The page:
Baltimore Orioles: Why remaining the two seed is wise

The Baltimore Orioles have a 7.5 game lead in the division, and are just two games back of Anaheim for the top AL spot.

The Baltimore Orioles have a 7.5 game lead in the division, and are just two games back of Anaheim for the top AL spot.

 

With just under 40 games remaining in the season, the Baltimore Orioles have continued to widen their margin over the rest of the AL East. Now up seven and a half games over the New York Yankees, the Orioles are also just 1.5 games behind the Oakland A’s for the second best record in all of baseball.

The Orioles have a three game cushion over the scorching hot Kansas City Royals for the number two seed in the AL playoffs. Likewise, the O’s are just two games behind the now first place Angels for the top seed in the playoffs. While the top spot would be quite a reward for the Orioles’ great season, they would actually put themselves in a better position were they to remain in the number two spot.

Think about it, if the Orioles were to overtake the Angels (or Athletics) for the number one seed, that would mean they would play the winner of the wild-card game. In a normal season, the wild-card play in game features a team who just was not able to win their division, but still possesses a good record, and a team that just managed to squeeze in to the postseason.

This year however, the wild card game will feature the team who doesn’t win the AL West (Angels or Athletics) and most likely either the Tigers or the Mariners, with the Yankees trailing both teams by three games. That means that both the Tigers and Athletics, two teams who made the most noise at the trade deadline to go all in for the postseason, would have to play each other to even get into the playoffs.

Given this information it is clear to see why the Orioles would benefit for being the number two seed. While Kansas City has been by far the hottest team in baseball the last two weeks, I know I would be much more comfortable with the O’s playing the Royals as opposed to either the Angels, Athletics, or Tigers in the ALDS.

Another part to the story is that the Orioles have struggled against both Oakland and Detroit. Winning just one game against Detroit and losing both series against Oakland, the O’s would benefit greatly from not having to see either team in the playoffs. However, the Orioles are playing much better baseball since they last played both teams and would have a challenging series against either.

On the bright side, the Orioles have looked great against the Angels, taking four out of six against Anaheim this season. This is good news because if the Orioles can avoid playing any of those teams in the first round, they face an opponent whom they have had success against in the ALCS.

All in all, things need to be taken care of first and the Orioles have to maintain their division lead for the next month and a half. From there, just the O’s being in the postseason is exciting enough and no matter who they face they have as good of a chance as anybody in the entire postseason and knowing Buck Showalter, the O’s will not take it easy through the rest of the season to finish intentionally as the number two seed.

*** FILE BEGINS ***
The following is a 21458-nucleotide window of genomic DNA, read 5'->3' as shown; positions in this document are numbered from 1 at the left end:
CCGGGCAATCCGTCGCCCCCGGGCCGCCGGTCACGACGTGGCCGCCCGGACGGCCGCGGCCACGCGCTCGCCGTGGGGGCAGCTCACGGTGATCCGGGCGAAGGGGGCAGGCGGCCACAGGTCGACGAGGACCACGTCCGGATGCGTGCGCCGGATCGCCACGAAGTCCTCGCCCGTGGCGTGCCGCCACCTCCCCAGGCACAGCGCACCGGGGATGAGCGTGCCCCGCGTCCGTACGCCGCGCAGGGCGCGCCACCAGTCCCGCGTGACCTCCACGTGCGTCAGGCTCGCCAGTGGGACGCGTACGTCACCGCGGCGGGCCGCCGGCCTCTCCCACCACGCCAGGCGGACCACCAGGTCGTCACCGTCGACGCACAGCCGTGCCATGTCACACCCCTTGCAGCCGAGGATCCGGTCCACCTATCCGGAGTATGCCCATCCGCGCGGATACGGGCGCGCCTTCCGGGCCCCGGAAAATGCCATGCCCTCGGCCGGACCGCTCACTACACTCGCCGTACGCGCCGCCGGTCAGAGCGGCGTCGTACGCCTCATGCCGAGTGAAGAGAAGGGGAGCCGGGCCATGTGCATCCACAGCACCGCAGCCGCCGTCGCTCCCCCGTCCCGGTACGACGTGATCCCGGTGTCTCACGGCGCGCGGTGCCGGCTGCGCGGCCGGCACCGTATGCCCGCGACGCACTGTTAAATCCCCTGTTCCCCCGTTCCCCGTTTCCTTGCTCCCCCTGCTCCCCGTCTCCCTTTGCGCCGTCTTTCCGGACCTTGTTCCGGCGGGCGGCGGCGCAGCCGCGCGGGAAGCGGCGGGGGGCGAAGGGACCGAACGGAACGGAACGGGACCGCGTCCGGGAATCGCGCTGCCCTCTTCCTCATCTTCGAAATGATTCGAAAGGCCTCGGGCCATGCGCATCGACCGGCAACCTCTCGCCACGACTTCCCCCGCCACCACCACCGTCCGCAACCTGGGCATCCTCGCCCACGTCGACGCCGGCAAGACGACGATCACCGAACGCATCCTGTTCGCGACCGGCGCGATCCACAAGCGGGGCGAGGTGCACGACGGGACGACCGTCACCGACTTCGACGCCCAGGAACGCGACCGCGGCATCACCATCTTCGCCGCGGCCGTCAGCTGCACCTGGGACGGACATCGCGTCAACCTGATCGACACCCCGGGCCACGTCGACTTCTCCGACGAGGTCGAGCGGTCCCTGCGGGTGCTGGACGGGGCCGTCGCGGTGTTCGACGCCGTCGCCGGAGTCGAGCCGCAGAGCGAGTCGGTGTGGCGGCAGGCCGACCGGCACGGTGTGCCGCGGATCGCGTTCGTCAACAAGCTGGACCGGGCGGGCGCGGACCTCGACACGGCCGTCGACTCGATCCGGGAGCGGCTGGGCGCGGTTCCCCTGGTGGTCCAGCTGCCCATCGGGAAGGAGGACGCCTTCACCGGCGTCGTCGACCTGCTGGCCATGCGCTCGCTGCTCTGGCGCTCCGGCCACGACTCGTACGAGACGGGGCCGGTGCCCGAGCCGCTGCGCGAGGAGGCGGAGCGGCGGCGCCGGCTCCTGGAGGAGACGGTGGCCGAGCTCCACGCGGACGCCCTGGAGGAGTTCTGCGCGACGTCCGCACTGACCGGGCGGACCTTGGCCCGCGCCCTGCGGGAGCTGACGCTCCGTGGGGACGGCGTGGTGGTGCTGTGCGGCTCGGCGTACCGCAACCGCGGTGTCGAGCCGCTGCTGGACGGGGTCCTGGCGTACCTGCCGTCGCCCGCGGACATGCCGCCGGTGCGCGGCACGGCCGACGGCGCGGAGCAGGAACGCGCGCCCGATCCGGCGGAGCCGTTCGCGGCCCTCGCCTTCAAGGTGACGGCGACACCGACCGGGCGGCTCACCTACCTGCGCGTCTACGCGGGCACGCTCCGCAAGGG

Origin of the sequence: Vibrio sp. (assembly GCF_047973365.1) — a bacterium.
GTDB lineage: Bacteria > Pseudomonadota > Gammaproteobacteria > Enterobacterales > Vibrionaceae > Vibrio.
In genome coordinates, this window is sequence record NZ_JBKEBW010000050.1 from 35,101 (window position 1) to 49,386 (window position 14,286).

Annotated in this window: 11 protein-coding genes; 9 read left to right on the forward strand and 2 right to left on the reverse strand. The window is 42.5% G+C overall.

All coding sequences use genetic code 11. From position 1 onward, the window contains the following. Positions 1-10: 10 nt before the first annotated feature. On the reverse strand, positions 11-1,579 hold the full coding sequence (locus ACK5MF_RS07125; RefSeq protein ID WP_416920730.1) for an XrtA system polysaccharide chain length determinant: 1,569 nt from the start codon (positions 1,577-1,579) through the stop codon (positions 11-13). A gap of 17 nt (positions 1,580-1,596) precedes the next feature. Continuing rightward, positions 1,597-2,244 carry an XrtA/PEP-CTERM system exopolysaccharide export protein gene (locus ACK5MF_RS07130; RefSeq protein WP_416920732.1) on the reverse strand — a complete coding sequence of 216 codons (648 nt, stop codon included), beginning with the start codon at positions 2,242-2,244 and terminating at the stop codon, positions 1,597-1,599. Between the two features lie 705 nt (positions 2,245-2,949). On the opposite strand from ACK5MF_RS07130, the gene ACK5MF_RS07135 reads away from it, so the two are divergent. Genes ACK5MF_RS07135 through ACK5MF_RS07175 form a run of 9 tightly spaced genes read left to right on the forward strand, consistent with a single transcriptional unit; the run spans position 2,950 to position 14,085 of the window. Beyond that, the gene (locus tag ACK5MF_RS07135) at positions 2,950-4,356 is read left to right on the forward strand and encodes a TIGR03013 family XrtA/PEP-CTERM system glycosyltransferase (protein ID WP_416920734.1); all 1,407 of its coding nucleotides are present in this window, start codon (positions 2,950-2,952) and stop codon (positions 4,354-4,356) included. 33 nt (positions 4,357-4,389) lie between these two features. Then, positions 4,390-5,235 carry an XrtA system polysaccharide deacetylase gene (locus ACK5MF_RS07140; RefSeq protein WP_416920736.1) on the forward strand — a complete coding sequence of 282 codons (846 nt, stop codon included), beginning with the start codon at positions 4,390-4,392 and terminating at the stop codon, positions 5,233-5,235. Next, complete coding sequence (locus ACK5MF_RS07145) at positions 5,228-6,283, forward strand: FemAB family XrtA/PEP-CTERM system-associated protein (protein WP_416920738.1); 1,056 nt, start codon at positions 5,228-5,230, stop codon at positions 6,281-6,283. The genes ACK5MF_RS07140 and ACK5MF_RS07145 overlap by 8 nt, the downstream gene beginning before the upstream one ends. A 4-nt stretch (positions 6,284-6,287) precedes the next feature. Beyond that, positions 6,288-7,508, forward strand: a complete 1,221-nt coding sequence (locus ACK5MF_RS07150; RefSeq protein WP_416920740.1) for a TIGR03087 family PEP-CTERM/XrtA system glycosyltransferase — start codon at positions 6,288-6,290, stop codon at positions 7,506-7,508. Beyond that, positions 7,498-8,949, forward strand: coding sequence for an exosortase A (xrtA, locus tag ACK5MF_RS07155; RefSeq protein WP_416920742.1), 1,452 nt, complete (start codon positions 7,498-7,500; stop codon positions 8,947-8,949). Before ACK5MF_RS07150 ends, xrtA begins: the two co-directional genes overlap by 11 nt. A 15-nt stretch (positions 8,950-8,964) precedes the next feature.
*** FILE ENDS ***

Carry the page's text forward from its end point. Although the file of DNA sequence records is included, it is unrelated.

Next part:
• Bmore Bird

    With nearly 40 games left these scenarios about where the Orioles need to be in the seeding are hilarious.

    First and foremost the writer doesn’t take into consideration that the biggest factor with the Orioles vs. A’s or Angels will be travel cross country vs. a short flight to Kansas City or Detroit. Another point is that the Orioles worst record against playoff contenders is the Tigers this season.

    …but hey let’s forget about home-field throughout because of a feeling.

    P.S. The surging Mariners aren’t out of the AL West picture either.

  • Romero Sandru

    You’re dumb! You put a lot of emphasis on wanting to finish second like that’s would be something any professional team would do? Your logic makes no sense either because if they get first place and Oakland wins that division, then it would be up to the angels and mariners probably to battle it out. I’m going out on a limb and saying Detroit does not get in. In this scenario I just mentioned, the angels and mariners do battle and we have a really good record against both home and away! Honestly the only team that I think will give the O’s any sustained problems would be Oakland. Trust me whenI tell you this hhowever, every Oriole orange and black bleeding fan wants that postseason match up with that team from the bay area. I see this as a growing rivalry for years to come as long as machado is an oriole.

    • Orange & Black Attack

      Easy there Romero. His argument is horrible. I do agree with you, however, that no professional sports team consciously considers TRYING to come in 2nd. But Ryan’s argument still holds water because the season has proven that we have fared much better against Seattle, Kansas City, and the Angels. Doesn’t mean we won’t take care of business against whomever we face in the playoffs. But statistically speaking, and we know Buck loves to play the statistics, it appears we’re built to handle the three aforementioned teams much more readily than either the Athletics or Tigers.

      • Orange & Black Attack

        First line should read, “His argument ISN’T horrible”. Sorry.

    • Ryan Morganstein

      The matchup with Oakland would be inevitable in any scenario. What you’re arguing is that you want us to play Oakland because of the animosity between the teams and either way, we will play them. So why not want to face them in the ALCS, after already winning an easier first round matchup? The Angels, Athletics, and Mariners all would present a more difficult series than the Royals, both competition and distance wise. So beat KC in the first round, and then face Oakland in the second like you said.